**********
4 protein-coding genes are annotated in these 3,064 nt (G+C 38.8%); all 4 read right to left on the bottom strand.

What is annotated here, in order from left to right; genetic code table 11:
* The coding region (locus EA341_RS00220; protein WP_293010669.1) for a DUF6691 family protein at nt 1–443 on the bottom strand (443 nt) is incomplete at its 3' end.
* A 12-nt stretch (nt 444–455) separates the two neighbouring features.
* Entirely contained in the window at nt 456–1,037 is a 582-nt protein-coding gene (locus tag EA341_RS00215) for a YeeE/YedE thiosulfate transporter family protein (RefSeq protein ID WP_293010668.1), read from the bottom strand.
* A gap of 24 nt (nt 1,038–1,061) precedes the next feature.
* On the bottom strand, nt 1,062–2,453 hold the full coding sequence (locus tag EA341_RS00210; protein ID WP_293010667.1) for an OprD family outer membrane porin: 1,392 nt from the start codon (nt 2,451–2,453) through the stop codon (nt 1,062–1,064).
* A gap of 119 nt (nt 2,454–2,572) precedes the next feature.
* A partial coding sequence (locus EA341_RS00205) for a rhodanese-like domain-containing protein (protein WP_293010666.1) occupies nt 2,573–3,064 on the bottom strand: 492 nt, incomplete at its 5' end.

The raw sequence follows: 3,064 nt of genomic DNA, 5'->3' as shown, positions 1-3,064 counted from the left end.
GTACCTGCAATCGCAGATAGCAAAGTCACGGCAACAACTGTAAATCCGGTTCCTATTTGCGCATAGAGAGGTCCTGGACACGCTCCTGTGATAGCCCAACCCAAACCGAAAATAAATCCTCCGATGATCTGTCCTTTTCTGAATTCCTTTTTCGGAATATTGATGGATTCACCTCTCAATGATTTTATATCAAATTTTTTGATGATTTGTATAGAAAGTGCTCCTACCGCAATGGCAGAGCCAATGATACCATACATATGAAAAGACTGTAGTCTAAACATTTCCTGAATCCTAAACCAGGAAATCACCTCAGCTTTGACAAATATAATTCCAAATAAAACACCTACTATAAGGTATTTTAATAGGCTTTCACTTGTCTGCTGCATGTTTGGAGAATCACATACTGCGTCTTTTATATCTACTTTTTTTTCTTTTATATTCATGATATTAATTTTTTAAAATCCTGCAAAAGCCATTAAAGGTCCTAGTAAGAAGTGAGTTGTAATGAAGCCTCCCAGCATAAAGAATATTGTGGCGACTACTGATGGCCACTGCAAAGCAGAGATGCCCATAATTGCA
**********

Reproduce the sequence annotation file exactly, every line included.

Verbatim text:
4 protein-coding genes are annotated in these 3,064 nt (G+C 38.8%); all 4 read right to left on the bottom strand.

What is annotated here, in order from left to right; genetic code table 11:
* The coding region (locus EA341_RS00220; protein WP_293010669.1) for a DUF6691 family protein at nt 1–443 on the bottom strand (443 nt) is incomplete at its 3' end.
* A 12-nt stretch (nt 444–455) separates the two neighbouring features.
* Entirely contained in the window at nt 456–1,037 is a 582-nt protein-coding gene (locus tag EA341_RS00215) for a YeeE/YedE thiosulfate transporter family protein (RefSeq protein ID WP_293010668.1), read from the bottom strand.
* A gap of 24 nt (nt 1,038–1,061) precedes the next feature.
* On the bottom strand, nt 1,062–2,453 hold the full coding sequence (locus tag EA341_RS00210; protein ID WP_293010667.1) for an OprD family outer membrane porin: 1,392 nt from the start codon (nt 2,451–2,453) through the stop codon (nt 1,062–1,064).
* A gap of 119 nt (nt 2,454–2,572) precedes the next feature.
* A partial coding sequence (locus EA341_RS00205) for a rhodanese-like domain-containing protein (protein WP_293010666.1) occupies nt 2,573–3,064 on the bottom strand: 492 nt, incomplete at its 5' end.

The raw sequence follows: 3,064 nt of genomic DNA, 5'->3' as shown, positions 1-3,064 counted from the left end.
GTACCTGCAATCGCAGATAGCAAAGTCACGGCAACAACTGTAAATCCGGTTCCTATTTGCGCATAGAGAGGTCCTGGACACGCTCCTGTGATAGCCCAACCCAAACCGAAAATAAATCCTCCGATGATCTGTCCTTTTCTGAATTCCTTTTTCGGAATATTGATGGATTCACCTCTCAATGATTTTATATCAAATTTTTTGATGATTTGTATAGAAAGTGCTCCTACCGCAATGGCAGAGCCAATGATACCATACATATGAAAAGACTGTAGTCTAAACATTTCCTGAATCCTAAACCAGGAAATCACCTCAGCTTTGACAAATATAATTCCAAATAAAACACCTACTATAAGGTATTTTAATAGGCTTTCACTTGTCTGCTGCATGTTTGGAGAATCACATACTGCGTCTTTTATATCTACTTTTTTTTCTTTTATATTCATGATATTAATTTTTTAAAATCCTGCAAAAGCCATTAAAGGTCCTAGTAAGAAGTGAGTTGTAATGAAGCCTCCCAGCATAAAGAATATTGTGGCGACTACTGATGGCCACTGCAAAGCAGAGATGCCCATAATTGCA